Owiss


Okay well noted, one more. What if a non-executive is absent to a meeting aboard and a decision was taken at that time, it seems that there is an unethical decision made?

Preclusions are already in place; would he be liable for something that he did not sign because he was not present during that meeting?

Daniel


All directors should be informed of meetings in a timely fashion with a board pack that will give them the resolutions that will be voted on so essentially if he has seen the board pack and there's a resolution he should have given his voting intentions on that resolution, even if he can't make the meeting.

In terms of what happens, if this resolution just bubbles up in in the meeting well obviously if he is not there and that happens, individually he is not responsible.

It comes down to why you need board insurance, the director's indemnity insurance.

Owiss


Okay thank you. One last question for today. As a director or an executive, is it okay to assign a duty and immediately act by taking on the duty himself?

Daniel


For the director to suggest something and then do it himself yes, if he is an executive director and it is improved by resolution then yes. A non-executive director has no executive power so then the answer is no.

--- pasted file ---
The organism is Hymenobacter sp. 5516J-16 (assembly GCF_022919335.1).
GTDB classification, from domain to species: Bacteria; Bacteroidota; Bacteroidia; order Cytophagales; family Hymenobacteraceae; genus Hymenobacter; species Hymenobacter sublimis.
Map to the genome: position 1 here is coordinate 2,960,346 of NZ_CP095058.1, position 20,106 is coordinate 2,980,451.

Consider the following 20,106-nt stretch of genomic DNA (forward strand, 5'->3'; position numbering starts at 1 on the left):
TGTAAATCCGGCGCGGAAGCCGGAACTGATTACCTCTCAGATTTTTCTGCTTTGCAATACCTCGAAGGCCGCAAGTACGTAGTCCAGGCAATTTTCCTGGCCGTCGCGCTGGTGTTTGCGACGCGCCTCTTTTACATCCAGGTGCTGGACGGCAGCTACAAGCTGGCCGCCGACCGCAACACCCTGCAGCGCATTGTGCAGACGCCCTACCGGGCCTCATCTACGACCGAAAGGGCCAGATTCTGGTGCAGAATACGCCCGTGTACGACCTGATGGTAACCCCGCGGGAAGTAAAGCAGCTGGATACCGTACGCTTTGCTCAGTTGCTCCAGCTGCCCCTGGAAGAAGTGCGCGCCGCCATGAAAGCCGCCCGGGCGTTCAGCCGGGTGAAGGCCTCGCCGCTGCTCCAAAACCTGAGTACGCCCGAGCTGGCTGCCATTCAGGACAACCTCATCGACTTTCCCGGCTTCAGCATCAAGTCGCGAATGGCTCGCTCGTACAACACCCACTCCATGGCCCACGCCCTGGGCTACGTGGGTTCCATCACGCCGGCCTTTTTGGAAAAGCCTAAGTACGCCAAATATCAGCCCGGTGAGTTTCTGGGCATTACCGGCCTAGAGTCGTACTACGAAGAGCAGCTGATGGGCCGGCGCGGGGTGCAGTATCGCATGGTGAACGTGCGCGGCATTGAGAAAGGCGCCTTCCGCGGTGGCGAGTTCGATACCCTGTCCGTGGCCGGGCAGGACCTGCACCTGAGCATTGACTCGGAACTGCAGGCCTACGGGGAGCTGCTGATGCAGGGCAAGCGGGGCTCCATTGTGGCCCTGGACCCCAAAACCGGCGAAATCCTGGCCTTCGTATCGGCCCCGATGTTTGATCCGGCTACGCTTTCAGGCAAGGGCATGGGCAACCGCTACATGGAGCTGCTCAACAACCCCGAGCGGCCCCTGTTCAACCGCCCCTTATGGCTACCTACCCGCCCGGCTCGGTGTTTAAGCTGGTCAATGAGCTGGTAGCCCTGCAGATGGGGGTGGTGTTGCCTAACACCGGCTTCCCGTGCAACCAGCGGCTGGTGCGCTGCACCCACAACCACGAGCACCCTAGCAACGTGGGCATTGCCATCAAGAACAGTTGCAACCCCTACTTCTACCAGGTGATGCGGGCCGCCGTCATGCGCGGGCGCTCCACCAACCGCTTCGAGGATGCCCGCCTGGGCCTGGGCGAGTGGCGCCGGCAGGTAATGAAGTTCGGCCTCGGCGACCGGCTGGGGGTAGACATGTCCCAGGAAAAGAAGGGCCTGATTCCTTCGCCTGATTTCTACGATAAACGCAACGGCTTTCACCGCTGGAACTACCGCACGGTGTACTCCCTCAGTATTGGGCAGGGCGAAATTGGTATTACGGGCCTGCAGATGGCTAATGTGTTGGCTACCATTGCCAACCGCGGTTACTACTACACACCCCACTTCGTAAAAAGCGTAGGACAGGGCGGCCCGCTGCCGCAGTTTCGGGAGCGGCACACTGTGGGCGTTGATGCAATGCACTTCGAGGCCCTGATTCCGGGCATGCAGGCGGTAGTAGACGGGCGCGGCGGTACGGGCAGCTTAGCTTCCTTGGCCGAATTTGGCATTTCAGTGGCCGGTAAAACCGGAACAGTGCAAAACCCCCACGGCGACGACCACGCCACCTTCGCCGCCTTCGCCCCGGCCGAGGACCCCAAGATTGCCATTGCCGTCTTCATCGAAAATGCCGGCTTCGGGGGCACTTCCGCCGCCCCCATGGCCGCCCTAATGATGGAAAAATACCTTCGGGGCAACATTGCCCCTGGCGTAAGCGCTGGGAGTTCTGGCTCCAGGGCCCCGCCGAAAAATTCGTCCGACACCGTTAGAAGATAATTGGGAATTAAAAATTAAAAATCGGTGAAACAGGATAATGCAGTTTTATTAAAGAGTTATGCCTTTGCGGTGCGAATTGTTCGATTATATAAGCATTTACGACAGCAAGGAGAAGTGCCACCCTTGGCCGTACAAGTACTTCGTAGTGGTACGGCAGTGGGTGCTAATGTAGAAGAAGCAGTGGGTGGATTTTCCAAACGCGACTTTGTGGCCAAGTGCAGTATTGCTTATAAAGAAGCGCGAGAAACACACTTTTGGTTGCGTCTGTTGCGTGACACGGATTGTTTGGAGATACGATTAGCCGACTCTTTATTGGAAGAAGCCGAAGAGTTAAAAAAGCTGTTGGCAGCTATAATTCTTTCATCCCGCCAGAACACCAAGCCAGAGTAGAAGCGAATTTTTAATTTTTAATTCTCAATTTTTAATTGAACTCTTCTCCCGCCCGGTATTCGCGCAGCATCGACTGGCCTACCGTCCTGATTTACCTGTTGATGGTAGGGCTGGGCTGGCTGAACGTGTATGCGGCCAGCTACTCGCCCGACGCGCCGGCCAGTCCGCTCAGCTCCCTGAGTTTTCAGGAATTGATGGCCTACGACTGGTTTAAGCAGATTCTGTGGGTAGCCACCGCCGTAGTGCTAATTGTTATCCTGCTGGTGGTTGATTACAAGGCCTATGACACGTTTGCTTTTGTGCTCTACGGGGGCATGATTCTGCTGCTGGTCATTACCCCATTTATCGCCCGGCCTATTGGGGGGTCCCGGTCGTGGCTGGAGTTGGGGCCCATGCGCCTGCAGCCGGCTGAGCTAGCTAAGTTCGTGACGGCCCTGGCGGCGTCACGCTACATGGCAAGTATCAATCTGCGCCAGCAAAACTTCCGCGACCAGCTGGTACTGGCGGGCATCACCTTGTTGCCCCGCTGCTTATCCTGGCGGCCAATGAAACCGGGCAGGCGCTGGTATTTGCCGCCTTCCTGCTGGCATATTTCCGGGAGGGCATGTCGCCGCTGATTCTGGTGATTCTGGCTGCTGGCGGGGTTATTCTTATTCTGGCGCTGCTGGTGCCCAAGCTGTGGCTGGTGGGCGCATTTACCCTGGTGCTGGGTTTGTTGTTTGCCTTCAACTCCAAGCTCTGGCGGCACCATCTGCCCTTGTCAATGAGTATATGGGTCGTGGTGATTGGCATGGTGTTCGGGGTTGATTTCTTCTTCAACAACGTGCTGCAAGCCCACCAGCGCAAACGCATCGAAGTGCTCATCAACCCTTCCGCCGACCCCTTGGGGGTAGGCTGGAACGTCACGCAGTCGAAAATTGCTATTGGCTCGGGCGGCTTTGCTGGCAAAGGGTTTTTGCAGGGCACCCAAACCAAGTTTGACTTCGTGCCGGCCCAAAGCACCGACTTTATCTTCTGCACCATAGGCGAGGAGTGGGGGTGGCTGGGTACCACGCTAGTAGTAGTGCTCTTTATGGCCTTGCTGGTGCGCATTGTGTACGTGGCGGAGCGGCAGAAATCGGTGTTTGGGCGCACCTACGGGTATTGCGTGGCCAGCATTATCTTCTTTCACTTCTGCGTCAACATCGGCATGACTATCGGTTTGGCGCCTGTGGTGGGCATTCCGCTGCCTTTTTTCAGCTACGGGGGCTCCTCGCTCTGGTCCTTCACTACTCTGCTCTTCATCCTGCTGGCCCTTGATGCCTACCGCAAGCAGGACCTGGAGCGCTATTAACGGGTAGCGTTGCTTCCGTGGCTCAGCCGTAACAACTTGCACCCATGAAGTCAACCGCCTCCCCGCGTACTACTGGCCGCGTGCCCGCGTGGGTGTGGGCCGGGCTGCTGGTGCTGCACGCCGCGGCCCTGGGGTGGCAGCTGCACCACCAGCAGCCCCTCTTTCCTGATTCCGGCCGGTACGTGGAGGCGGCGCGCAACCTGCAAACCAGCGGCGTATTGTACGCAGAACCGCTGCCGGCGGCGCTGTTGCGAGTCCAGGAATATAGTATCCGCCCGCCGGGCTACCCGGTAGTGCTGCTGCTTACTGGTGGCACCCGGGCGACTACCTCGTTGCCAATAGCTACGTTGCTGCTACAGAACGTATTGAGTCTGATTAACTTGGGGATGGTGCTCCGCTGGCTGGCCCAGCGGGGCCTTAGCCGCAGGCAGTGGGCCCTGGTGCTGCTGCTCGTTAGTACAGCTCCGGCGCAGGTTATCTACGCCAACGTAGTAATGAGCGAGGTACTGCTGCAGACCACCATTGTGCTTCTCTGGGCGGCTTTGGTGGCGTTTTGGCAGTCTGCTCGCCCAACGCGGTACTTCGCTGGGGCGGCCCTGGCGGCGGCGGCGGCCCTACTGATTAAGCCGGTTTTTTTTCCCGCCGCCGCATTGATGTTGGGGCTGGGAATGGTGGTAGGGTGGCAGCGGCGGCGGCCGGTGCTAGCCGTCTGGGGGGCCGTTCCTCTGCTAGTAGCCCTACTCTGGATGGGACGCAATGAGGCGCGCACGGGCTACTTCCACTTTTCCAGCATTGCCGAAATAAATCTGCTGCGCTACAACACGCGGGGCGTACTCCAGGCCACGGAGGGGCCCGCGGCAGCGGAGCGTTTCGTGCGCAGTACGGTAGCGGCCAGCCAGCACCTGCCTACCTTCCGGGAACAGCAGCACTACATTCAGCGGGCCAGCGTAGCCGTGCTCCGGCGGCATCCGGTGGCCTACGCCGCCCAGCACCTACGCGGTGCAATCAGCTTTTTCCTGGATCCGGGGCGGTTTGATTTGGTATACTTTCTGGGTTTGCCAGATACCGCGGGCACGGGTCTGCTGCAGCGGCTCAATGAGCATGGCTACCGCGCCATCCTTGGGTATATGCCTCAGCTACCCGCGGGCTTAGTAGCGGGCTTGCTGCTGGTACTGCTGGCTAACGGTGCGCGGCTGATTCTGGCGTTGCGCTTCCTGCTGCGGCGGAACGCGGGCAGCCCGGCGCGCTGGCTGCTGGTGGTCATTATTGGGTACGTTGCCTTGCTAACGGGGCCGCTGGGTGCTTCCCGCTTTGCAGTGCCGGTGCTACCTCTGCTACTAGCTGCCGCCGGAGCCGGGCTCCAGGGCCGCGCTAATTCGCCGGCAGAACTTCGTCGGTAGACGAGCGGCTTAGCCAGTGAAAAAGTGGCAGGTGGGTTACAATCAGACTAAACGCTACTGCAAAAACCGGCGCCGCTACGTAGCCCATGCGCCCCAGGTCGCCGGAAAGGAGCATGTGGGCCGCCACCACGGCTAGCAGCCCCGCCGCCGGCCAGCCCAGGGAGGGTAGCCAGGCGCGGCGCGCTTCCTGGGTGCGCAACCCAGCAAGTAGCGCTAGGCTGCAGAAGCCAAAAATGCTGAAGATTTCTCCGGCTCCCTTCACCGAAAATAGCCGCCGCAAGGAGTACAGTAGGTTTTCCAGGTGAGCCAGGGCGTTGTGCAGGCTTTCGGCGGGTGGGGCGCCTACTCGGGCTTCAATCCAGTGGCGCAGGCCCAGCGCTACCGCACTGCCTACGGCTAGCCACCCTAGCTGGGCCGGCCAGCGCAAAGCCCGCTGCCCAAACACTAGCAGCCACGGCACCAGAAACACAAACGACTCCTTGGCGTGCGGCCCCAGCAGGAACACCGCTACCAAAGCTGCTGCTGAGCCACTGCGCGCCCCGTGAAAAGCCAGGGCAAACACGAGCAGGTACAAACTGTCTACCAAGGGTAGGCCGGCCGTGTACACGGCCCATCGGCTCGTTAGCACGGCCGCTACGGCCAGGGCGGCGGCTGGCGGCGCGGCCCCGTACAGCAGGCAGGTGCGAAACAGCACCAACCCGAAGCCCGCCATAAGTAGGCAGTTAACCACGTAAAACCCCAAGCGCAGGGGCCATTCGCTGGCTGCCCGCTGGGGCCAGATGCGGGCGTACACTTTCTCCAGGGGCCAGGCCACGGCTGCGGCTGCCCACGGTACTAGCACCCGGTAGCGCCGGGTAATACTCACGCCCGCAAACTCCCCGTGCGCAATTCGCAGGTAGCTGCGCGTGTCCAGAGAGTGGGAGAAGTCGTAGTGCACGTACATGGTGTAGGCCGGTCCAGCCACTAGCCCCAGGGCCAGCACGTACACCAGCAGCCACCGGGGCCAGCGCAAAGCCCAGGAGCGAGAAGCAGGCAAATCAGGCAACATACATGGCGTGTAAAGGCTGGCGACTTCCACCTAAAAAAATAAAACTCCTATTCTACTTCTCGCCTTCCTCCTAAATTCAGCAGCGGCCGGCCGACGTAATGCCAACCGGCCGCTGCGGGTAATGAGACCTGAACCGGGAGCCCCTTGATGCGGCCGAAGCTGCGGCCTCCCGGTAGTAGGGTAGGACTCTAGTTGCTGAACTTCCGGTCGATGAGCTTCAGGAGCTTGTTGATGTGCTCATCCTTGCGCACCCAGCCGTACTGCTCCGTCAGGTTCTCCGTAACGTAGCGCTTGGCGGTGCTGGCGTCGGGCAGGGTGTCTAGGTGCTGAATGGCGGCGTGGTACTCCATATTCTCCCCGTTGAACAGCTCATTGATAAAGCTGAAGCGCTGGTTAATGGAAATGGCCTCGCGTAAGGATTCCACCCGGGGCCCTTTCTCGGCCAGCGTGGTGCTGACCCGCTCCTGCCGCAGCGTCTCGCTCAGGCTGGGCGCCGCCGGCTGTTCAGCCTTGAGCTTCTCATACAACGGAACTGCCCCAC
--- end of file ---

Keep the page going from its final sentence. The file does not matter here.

Owiss


Okay thank you very much. I think we are getting close to the end of our session today, I would like to thank you very much Daniel for your input and for the valuable information that you have shared with us today. Thank you to all for our attendees today. If you have any questions please don’t hesitate to contact us again and we'll be more than happy assisting you offline and taking this discussion further.

Thank you again Daniel and for those who were leaving us comments on the chat, yes we will be sharing the link of video and the slides with you so that you can have it and you can go through it again. if you have a last word Daniel, I will leave it to you.

Daniel


Thank you everyone for listening and as I said it is all about best practice so let's make the world and the companies we work for a better place. Thank you very much, I appreciate your help today and thank you for being with us. Keep safe everyone and wish you all to have a good day.

Subscribe to our newsletter

Share this news on:

 

Stars